Deal to sell Jewish Hospital may be falling apart, raising the possibility that it might be closed, with big ramifications

The future of Louisville’s Jewish Hospital is in doubt. Its owner, KentuckyOne Health, “continues to lose money after months of negotiating to sell it and other local facilities to a hedge fund, according to a doctor who has written about the local health care industry.”

So reports the Louisville Courier Journal, which interviewed Dr. Peter Hasselbacher, a retired University of Louisville medical professor. “I would not be surprised for Jewish Hospital to close its doors within a matter of months,” he said. “I wish the best for them, but I think the odds are stacked against them.”

“Hasselbacher’s concerns are shared by five other doctors and five current KentuckyOne staff members in a variety of roles, as well as a former administrator with knowledge of the negotiations,” the CJ’s Grace Schneider and Morgan Watkins report. “They shared information with the Courier Journal on the condition of anonymity because they aren’t authorized to discuss the matter and due to their employment with or other professional ties to KentuckyOne and the university,” which has an organ-transplant program at Jewish.

The CJ’s sources and Hasselbacher doubt that KentuckyOne will be able to sell Jewish to BlueMountain Capital Management, a New York hedge fund that has formed a hospital-management firm with a Los Angeles billionaire. Its first acquisition, of “a failing non-profit Catholic hospital chain in California, has failed – the hospital system has filed for bankruptcy,” Hasselbacher reported on his Kentucky Health Policy Institute blog on Sept. 5. He said that is “casting a very dark curtain over this potential transaction in Louisville.”

The deal was expected to include Jewish’s several satellites, including one in Shelbyville, and their doctors’ practices; Sts. Mary & Elizabeth Hospital in southwest Louisville; and Saint Joseph Martin, a small hospital in Eastern Kentucky’s Floyd County. But St. Joseph was sold to Appalachian Regional Health in June, and “Our Lady of Peace Hospital, a profitable psychiatric hospital that KentuckyOne initially intended to keep, is now part of what’s on the block with BlueMountain,” the newspaper reports. “But the hedge fund now wants Jewish out of the bundle, according to the longtime doctor with ties to Jewish and U of L and a local health care executive.”

The CJ notes, “KentuckyOne and BlueMountain announced in December that they were entering negotiations, but have set new deadlines for closing the transaction.” KentuckyOne interim president and CEO Chuck Neumann said through a spokesman that “a complex due diligence and transaction process” has delayed the deal. A BlueMountain spokesman said negotiations are continuing.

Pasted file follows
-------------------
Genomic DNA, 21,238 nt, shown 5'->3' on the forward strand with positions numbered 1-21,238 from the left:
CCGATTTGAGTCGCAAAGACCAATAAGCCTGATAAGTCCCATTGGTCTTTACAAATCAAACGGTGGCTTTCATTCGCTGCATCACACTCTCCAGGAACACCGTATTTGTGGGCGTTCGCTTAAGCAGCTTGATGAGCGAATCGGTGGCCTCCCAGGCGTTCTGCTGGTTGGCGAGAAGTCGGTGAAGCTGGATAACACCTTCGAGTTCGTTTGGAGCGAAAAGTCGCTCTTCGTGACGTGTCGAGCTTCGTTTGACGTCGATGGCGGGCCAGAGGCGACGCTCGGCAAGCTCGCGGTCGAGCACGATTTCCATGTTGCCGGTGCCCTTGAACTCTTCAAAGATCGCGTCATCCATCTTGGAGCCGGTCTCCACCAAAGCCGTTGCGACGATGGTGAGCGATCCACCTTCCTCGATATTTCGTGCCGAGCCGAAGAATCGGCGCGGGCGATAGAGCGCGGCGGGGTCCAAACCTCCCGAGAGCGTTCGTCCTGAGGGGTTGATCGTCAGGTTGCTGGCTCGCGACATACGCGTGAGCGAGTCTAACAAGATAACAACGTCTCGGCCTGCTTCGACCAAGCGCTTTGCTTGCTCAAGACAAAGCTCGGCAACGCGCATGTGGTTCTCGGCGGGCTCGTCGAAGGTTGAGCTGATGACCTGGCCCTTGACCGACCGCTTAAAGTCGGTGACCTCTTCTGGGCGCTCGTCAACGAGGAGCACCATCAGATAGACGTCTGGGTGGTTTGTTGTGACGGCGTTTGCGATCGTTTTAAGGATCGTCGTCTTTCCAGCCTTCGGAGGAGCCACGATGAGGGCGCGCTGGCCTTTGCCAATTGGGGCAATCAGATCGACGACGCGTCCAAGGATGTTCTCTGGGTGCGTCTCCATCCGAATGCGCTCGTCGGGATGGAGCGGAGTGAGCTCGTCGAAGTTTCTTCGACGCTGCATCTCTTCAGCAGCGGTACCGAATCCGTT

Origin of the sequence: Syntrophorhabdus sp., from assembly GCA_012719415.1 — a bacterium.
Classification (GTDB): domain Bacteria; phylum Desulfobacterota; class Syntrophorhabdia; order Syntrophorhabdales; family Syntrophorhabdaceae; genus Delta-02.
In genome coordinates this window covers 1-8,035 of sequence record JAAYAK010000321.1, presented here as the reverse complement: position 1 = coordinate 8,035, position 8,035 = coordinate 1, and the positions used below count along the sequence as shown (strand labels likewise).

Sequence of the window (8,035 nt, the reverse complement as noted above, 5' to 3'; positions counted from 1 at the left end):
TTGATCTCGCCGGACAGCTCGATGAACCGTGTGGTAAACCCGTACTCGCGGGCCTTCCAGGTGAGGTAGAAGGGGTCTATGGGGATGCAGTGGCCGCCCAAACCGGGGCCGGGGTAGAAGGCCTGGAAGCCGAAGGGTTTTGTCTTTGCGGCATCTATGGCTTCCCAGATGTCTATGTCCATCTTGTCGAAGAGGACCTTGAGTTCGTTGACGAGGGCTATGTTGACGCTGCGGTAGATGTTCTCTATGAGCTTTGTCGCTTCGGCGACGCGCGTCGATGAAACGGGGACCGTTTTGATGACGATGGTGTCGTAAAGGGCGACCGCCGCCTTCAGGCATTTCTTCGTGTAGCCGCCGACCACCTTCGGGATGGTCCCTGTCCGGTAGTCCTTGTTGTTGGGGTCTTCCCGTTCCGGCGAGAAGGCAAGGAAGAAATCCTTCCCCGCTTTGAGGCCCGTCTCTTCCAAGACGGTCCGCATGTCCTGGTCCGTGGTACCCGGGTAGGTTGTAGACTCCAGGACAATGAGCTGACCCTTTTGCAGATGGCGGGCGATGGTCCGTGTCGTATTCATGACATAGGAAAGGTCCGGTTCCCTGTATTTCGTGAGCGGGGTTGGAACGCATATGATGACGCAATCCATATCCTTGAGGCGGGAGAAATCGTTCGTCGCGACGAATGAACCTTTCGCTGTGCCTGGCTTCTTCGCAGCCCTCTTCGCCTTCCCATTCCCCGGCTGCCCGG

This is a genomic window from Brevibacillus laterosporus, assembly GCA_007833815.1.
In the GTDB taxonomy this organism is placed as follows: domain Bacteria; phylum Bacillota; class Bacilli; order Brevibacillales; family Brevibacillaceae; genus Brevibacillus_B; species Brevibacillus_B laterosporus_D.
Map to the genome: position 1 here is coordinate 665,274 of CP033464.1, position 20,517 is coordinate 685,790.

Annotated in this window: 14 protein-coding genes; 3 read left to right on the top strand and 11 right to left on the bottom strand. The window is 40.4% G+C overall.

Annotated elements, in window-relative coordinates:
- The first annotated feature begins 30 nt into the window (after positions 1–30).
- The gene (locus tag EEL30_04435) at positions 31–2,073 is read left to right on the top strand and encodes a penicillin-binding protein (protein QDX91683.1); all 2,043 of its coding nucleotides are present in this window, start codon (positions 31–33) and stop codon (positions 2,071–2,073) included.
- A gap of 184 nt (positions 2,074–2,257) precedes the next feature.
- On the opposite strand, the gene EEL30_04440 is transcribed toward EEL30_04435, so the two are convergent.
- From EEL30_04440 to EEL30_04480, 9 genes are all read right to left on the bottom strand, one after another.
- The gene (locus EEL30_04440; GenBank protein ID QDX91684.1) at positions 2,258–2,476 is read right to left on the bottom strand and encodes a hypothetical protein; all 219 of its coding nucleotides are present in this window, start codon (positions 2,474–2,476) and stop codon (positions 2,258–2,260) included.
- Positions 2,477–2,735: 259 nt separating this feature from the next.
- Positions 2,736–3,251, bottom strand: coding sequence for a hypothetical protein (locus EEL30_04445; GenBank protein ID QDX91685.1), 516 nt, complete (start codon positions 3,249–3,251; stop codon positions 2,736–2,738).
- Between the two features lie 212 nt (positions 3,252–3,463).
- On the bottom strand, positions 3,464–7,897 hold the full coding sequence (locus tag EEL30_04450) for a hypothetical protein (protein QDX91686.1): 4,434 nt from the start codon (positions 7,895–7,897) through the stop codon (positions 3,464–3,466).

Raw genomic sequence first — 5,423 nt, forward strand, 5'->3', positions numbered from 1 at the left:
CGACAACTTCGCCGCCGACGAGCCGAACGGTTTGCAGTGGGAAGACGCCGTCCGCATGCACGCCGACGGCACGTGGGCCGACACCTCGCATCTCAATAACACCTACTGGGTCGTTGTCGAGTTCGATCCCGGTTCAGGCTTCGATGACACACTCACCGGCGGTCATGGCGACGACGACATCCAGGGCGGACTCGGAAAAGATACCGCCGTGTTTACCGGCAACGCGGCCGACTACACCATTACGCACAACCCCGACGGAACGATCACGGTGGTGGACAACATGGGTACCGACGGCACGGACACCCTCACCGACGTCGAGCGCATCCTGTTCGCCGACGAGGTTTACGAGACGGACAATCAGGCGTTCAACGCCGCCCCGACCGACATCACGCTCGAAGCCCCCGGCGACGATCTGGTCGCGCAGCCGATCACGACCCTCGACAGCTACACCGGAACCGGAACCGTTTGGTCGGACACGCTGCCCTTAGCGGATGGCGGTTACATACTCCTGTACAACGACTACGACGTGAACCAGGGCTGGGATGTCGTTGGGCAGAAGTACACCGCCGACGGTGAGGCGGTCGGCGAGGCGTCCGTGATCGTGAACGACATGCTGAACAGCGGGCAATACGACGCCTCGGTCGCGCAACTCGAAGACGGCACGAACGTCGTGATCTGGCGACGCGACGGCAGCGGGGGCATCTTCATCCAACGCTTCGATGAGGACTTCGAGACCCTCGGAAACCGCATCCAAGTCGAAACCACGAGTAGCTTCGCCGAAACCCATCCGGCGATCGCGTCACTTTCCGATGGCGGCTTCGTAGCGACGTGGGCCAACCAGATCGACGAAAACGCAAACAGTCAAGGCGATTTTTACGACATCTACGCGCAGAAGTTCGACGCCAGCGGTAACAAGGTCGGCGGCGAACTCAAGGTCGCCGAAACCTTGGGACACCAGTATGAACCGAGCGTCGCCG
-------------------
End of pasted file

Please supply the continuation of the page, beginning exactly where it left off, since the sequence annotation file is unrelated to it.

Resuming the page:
“Neumann told employees Friday that executives have no plans to close Jewish, but added that they’re making contingency plans in case they can’t reach an agreement,” the CJ reports. University President Neeli Bendapudi told the newspaper, “We really are trying to be prepared for everything.” Jewish has 462 beds, so its closure would have serious ramifications..

“The remaining downtown hospitals (University Hospital and Norton Heathcare) will be swamped if not overwhelmed,” Hasselbacher wrote. “Sharing with the outlying hospitals is not likely sufficient to take up much if any of the load. University Hospital is already full. Without a landing pad for transplant, rehab, cardiology, and other specialty services historically housed at Jewish, the University will lose access to those teaching services.”

KentuckyOne’s Denver parent, Catholic Health Initiatives, is heavily in debt. It said 16 months ago that it would sell its Louisville properties, “in a bid to shed facilities that were losing money,” the CJ notes. “KentuckyOne and BlueMountain’s announcement of negotiations in December allayed fears that the health system couldn’t find a buyer. But several signs point to trouble for Jewish, which needs more than $200 million in upgrades. Worse, it’s received D ratings in recent years from a nonprofit health care watchdog that evaluates patient safety.”